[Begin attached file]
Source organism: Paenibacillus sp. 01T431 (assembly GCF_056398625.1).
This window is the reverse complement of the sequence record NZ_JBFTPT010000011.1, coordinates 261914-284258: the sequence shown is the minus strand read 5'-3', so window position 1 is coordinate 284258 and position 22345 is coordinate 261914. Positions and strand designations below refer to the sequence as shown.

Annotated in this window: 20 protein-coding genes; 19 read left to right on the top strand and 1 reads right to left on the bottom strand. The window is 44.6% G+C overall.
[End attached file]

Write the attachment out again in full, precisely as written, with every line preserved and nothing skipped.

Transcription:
Source organism: Paenibacillus sp. 01T431 (assembly GCF_056398625.1).
This window is the reverse complement of the sequence record NZ_JBFTPT010000011.1, coordinates 261914-284258: the sequence shown is the minus strand read 5'-3', so window position 1 is coordinate 284258 and position 22345 is coordinate 261914. Positions and strand designations below refer to the sequence as shown.

Annotated in this window: 20 protein-coding genes; 19 read left to right on the top strand and 1 reads right to left on the bottom strand. The window is 44.6% G+C overall.